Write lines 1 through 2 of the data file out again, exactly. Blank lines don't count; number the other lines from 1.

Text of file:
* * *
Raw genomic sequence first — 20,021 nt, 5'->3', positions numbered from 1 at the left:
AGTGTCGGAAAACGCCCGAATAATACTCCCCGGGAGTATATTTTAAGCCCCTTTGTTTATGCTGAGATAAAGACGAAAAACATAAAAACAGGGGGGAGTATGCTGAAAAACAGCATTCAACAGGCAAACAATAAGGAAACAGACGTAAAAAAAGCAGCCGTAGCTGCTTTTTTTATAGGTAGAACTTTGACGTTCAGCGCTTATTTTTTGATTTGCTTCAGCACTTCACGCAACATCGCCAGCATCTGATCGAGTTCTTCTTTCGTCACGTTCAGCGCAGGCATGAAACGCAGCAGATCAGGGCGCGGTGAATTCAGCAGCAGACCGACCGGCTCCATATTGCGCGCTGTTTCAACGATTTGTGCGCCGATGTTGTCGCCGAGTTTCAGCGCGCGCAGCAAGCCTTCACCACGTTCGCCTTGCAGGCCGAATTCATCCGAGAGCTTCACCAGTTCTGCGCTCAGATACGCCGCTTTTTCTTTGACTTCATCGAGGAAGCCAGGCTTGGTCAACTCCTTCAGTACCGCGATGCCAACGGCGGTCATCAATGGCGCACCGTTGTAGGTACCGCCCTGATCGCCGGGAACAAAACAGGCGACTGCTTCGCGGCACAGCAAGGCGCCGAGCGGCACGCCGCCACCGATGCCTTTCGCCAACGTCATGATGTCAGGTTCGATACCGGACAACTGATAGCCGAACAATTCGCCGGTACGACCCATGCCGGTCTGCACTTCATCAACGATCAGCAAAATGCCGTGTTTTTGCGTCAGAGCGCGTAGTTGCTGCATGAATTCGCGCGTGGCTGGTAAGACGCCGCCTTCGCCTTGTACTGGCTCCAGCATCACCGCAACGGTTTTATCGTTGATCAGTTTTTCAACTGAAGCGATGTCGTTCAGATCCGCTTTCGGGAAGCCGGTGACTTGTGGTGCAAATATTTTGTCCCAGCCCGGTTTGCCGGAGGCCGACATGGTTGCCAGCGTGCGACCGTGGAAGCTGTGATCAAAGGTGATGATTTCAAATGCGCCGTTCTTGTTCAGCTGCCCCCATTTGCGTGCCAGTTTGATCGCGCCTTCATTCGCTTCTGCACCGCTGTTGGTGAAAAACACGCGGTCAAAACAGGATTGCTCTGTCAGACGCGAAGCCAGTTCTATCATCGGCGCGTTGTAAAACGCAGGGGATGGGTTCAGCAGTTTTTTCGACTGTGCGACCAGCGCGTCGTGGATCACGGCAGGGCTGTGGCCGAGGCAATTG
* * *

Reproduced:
Raw genomic sequence first — 20,021 nt, 5'->3', positions numbered from 1 at the left:
AGTGTCGGAAAACGCCCGAATAATACTCCCCGGGAGTATATTTTAAGCCCCTTTGTTTATGCTGAGATAAAGACGAAAAACATAAAAACAGGGGGGAGTATGCTGAAAAACAGCATTCAACAGGCAAACAATAAGGAAACAGACGTAAAAAAAGCAGCCGTAGCTGCTTTTTTTATAGGTAGAACTTTGACGTTCAGCGCTTATTTTTTGATTTGCTTCAGCACTTCACGCAACATCGCCAGCATCTGATCGAGTTCTTCTTTCGTCACGTTCAGCGCAGGCATGAAACGCAGCAGATCAGGGCGCGGTGAATTCAGCAGCAGACCGACCGGCTCCATATTGCGCGCTGTTTCAACGATTTGTGCGCCGATGTTGTCGCCGAGTTTCAGCGCGCGCAGCAAGCCTTCACCACGTTCGCCTTGCAGGCCGAATTCATCCGAGAGCTTCACCAGTTCTGCGCTCAGATACGCCGCTTTTTCTTTGACTTCATCGAGGAAGCCAGGCTTGGTCAACTCCTTCAGTACCGCGATGCCAACGGCGGTCATCAATGGCGCACCGTTGTAGGTACCGCCCTGATCGCCGGGAACAAAACAGGCGACTGCTTCGCGGCACAGCAAGGCGCCGAGCGGCACGCCGCCACCGATGCCTTTCGCCAACGTCATGATGTCAGGTTCGATACCGGACAACTGATAGCCGAACAATTCGCCGGTACGACCCATGCCGGTCTGCACTTCATCAACGATCAGCAAAATGCCGTGTTTTTGCGTCAGAGCGCGTAGTTGCTGCATGAATTCGCGCGTGGCTGGTAAGACGCCGCCTTCGCCTTGTACTGGCTCCAGCATCACCGCAACGGTTTTATCGTTGATCAGTTTTTCAACTGAAGCGATGTCGTTCAGATCCGCTTTCGGGAAGCCGGTGACTTGTGGTGCAAATATTTTGTCCCAGCCCGGTTTGCCGGAGGCCGACATGGTTGCCAGCGTGCGACCGTGGAAGCTGTGATCAAAGGTGATGATTTCAAATGCGCCGTTCTTGTTCAGCTGCCCCCATTTGCGTGCCAGTTTGATCGCGCCTTCATTCGCTTCTGCACCGCTGTTGGTGAAAAACACGCGGTCAAAACAGGATTGCTCTGTCAGACGCGAAGCCAGTTCTATCATCGGCGCGTTGTAAAACGCAGGGGATGGGTTCAGCAGTTTTTTCGACTGTGCGACCAGCGCGTCGTGGATCACGGCAGGGCTGTGGCCGAGGCAATTG